Extract on Spix's Macaw from the "The Current Distribution and Status of Mainland Neotropical Parrots" by Robert S. Ridgely published in "Conservation of New World Parrots" (Pages 241-2), the Proceedings of the ICBP Parrot Working Group Meeting on St. Lucia in 1980.



(Website editor: I acquired these Proceedings from a book stall at the Parrot Society show at Sandown earlier this month (April 2000). They are interesting in providing a very concise exposition of the level of knowledge on the Blue Macaws at the time.)

Spix's ( Little Blue) Macaw (Cyanopsitta spixii)

Range: Restricted to interior northeastern Brazil, where it is known from a small area in southern Piaui, extreme southern Maranhao (several captives reported taken in1977 - H, Sick, pers, comm.), northeastern Goias (reported by hunters to H. Sick and myself in 1977), and northwestern Bahia. The species occurs locally and apparently also erratically in this limited range, Little has been recorded about it, and it remains one of the least known neotropical parrots.

Habitat: The Spix's Macaw evidently favors stands of buriti palm (Mauritia flexuosa), which grow locally in this region in swampy or seasonally wet areas. It also forages into adjacent deciduous woodland and caatinga.

Status: The Spix's Macaw is a rare species, whose total population must be very small, and yet there is no available evidence indicating a recent decline in numbers. The region where it is found is remote, with most of it extremely difficult of access and at most sparsely inhabited. Furthermore, the Spix's Macaw preferred habitat, buriti palm swamps, is usually left undisturbed even in areas where a few people do live, as the terrain is unsuitable for agriculture and the palm usable only for thatching.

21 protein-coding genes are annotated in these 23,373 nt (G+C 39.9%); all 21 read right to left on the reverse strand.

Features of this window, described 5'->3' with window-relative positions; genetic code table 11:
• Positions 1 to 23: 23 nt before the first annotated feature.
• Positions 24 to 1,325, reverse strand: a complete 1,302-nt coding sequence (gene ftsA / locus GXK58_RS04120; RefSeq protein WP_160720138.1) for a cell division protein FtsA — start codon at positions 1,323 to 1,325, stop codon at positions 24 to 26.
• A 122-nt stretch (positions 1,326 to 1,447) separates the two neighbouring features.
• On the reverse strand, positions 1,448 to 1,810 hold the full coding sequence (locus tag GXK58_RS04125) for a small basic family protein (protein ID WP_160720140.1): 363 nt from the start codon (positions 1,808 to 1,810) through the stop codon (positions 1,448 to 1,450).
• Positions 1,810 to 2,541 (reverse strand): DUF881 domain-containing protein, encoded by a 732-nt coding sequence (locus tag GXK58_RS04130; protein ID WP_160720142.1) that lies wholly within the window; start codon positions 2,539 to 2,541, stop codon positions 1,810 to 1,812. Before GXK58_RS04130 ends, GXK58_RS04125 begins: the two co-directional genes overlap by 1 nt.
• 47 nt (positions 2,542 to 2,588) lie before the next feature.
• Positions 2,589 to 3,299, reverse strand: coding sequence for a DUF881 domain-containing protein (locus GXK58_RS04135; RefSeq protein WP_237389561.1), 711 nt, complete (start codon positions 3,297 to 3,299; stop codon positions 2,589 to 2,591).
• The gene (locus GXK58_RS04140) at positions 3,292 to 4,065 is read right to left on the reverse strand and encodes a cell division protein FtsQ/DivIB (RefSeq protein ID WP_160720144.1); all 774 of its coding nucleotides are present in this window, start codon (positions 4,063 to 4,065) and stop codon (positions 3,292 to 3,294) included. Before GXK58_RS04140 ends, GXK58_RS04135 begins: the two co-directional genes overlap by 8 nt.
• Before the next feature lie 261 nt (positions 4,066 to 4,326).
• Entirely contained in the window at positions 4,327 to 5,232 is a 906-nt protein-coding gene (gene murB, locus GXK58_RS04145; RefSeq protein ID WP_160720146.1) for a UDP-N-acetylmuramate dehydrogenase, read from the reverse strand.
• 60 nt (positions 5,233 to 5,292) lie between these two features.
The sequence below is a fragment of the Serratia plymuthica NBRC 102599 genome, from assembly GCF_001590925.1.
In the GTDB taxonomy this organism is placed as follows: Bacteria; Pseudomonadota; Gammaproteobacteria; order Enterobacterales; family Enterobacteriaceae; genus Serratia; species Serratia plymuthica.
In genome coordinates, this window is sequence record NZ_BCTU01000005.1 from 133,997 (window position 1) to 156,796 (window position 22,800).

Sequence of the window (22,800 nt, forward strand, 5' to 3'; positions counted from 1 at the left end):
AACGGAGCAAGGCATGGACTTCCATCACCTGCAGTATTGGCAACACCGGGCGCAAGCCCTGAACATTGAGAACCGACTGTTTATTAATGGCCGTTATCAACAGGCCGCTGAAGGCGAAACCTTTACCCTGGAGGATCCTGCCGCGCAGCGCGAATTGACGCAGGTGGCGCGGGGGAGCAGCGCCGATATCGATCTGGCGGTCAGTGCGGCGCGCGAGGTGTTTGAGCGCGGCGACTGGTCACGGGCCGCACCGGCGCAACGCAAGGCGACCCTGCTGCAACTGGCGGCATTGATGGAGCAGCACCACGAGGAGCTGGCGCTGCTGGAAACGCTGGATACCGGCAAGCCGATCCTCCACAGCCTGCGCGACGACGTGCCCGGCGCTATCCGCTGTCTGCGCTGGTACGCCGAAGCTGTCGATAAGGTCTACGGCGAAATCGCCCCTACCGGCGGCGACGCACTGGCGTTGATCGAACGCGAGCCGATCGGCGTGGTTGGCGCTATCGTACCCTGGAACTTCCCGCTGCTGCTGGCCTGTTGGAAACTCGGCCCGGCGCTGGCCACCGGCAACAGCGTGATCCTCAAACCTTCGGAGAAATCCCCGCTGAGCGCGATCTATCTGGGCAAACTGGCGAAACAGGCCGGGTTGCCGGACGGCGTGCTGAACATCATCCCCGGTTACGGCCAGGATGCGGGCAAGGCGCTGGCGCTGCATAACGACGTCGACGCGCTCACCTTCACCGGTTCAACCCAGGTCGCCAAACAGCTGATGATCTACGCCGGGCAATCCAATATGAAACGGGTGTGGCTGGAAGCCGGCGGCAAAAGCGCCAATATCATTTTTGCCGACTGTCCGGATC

The Spix's Macaw has always been a great rarity in aviculture, surely a result of the difficulty in procuring specimens. Even so it is probably the activities of local trappers that are the gravest threat to this rare macaw; some trappers are very much aware of its potential value. Extremely few are in captivity even in Brazil, and now almost none abroad. Any being offered for sale have almost certainly been smuggled out of Brazil and re-exported; dealers in Paraguay told me in 1977 that given sufficient time (and a substantial deposit) they could obtain specimens for me, and had in the recent past.

Summary: Rare. A poorly known species whose recent population may always have been small; there is no evidence of a recent reduction in numbers or contraction in range, but a thorough study of the current situation would be worthwhile. The species is vulnerable to the activities of bird trappers. Accorded "vulnerable" status in the Red Data Book (King 1979). Listed on Appendix I of CITES.

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